The other night I was out with friends and the topic of money came up. The wife began to say that her husband had this new “scheme.” The husband’s response was that this “scheme” is what other people call a budget, and that it is not some revolutionary concept.
The “scheme” was to go to the ATM once a week and get out the budgeted money needed for the week and then spend from that. The couple has a two year old and have more of a need to budget these days with a little one.
While it made for humorous conversation, the thing it got me thinking about was how important it is that both partners are in agreement on the budgeting terms that are established within a couple. In this case it was clear that this “scheme” was more of a joking criticism than any real conflict within the relationship.
However, it can be easy to have a budget become some type of racket that one is pulling on the other. Granted that this is likely in the best interest of both partners well-beings, but it must also feel like it is a partnership where both members contribute to the financial management.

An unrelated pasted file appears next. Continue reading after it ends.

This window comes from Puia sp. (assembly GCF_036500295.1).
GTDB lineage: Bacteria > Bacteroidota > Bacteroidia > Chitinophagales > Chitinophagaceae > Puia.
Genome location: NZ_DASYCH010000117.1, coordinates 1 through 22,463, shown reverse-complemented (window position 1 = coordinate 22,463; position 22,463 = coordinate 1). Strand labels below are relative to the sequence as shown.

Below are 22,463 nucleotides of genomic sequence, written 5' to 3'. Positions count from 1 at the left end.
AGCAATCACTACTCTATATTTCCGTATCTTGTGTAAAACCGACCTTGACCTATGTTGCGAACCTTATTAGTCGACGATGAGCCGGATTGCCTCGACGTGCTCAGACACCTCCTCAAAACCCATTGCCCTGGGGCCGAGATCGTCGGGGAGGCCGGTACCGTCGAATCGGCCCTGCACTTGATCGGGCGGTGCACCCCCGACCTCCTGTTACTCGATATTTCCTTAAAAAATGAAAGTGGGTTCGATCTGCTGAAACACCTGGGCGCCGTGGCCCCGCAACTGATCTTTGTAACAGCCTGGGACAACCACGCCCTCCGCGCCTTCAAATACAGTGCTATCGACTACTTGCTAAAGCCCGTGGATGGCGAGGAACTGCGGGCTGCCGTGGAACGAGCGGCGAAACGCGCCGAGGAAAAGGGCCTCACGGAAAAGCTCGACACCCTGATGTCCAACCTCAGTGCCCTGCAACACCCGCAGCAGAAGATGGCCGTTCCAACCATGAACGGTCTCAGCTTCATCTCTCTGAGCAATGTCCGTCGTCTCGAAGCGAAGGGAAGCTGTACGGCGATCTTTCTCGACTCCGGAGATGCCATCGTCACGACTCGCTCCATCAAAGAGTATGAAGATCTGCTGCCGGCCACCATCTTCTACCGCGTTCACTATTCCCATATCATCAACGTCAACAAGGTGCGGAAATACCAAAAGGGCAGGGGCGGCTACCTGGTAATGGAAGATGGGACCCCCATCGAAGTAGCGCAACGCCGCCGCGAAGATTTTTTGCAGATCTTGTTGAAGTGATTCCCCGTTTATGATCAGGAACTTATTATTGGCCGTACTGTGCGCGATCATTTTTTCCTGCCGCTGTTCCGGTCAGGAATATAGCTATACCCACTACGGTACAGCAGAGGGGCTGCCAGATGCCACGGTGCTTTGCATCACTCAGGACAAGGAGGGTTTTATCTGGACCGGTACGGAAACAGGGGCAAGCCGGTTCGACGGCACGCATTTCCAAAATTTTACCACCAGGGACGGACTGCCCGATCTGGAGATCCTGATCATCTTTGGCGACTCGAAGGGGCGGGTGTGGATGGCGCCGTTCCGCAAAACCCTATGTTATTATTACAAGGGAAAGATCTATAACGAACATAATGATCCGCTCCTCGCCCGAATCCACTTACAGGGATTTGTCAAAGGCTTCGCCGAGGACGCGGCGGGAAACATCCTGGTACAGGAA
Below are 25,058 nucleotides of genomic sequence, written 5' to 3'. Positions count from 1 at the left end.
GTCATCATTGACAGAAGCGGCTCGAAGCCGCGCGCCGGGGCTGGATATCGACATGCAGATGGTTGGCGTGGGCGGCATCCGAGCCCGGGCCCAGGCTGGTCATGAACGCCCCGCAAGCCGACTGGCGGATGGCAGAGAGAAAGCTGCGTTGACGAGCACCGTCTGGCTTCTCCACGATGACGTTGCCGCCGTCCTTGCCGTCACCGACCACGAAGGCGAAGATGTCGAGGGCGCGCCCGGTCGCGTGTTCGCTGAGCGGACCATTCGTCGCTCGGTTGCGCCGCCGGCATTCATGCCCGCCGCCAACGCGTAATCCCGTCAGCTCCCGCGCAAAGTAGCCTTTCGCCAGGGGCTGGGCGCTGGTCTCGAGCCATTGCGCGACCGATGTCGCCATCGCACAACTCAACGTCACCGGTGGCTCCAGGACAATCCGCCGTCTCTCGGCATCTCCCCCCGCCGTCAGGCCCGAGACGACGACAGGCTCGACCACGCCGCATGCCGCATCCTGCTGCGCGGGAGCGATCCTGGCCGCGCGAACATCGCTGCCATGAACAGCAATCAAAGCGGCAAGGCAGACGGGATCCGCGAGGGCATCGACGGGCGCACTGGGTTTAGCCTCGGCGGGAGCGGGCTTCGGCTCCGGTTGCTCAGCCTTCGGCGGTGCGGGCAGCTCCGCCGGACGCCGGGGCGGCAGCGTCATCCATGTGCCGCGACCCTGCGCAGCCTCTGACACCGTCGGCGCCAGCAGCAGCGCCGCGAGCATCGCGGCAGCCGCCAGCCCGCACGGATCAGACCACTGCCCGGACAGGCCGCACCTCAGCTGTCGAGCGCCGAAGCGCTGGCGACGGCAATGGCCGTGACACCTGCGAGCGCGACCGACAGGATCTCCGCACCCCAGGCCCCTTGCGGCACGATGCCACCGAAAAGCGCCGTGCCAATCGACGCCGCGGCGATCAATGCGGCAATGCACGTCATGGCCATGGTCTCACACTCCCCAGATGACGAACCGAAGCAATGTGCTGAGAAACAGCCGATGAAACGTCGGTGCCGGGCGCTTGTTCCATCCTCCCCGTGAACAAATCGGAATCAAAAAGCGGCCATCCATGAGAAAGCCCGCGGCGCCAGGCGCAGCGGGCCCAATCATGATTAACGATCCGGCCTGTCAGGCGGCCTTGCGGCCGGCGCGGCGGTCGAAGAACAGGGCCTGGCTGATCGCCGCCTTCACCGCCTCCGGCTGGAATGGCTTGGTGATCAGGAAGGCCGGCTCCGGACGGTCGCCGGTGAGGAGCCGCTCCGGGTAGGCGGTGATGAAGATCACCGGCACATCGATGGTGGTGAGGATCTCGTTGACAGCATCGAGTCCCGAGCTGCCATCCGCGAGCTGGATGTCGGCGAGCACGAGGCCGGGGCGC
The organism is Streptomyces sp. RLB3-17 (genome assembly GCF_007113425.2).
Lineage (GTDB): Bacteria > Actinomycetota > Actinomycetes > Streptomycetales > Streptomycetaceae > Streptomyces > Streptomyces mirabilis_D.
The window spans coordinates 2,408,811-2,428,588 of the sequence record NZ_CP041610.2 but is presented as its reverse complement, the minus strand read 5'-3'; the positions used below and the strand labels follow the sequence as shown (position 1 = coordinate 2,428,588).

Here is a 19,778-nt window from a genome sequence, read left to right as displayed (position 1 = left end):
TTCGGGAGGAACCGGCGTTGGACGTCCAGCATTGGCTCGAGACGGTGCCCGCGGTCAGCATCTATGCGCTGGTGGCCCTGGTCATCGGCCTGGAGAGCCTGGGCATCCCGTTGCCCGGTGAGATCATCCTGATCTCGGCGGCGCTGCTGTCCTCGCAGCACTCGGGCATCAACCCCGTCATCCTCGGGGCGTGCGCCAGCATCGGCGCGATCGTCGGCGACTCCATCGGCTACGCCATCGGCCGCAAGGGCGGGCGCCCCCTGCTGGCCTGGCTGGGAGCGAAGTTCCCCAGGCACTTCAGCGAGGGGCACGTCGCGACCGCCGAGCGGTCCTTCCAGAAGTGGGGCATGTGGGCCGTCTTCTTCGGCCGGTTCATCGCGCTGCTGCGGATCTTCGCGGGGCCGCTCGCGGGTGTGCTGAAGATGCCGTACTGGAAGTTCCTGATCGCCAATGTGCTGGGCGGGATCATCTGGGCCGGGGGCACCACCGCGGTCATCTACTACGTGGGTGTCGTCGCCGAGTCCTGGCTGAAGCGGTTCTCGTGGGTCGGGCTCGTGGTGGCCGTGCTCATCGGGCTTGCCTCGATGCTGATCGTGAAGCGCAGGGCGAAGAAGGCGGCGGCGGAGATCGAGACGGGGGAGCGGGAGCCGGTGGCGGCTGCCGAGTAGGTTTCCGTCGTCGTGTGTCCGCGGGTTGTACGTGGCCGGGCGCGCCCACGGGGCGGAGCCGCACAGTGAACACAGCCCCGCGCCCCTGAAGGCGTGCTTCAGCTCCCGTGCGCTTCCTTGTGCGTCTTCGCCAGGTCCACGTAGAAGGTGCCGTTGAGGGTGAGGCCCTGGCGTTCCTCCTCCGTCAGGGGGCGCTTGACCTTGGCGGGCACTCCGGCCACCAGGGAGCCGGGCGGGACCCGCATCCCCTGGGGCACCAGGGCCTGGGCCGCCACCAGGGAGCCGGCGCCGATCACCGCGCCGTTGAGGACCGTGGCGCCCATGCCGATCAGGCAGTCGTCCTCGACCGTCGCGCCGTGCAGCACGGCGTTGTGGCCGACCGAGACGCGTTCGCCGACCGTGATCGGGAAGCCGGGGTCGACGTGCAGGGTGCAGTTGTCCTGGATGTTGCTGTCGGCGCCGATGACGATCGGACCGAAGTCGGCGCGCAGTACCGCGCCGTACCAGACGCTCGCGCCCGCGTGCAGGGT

This of course is easier said than done if a couple is trying to be financially prudent and one of the partners doesn’t know how to, or see the value in, sticking to a budget. For this reason I think it is crucial that a couple establish some type of balance in their financial outlooks.
If a couple are on two totally different financial paradigms this is likely to cause strife in the relationship. I do think it is possible to work together to negotiate this balance when a couple might be within range of doing so, i.e. they aren’t the extremes of frugal and shopaholic.
Readers: What have your experiences been around striking a balance in establishing financial protocol within a relationship? We’d love to hear what your views are.
Like DINKS? Subscribe!
Subscribe to get the latest DINKS Finance content by email.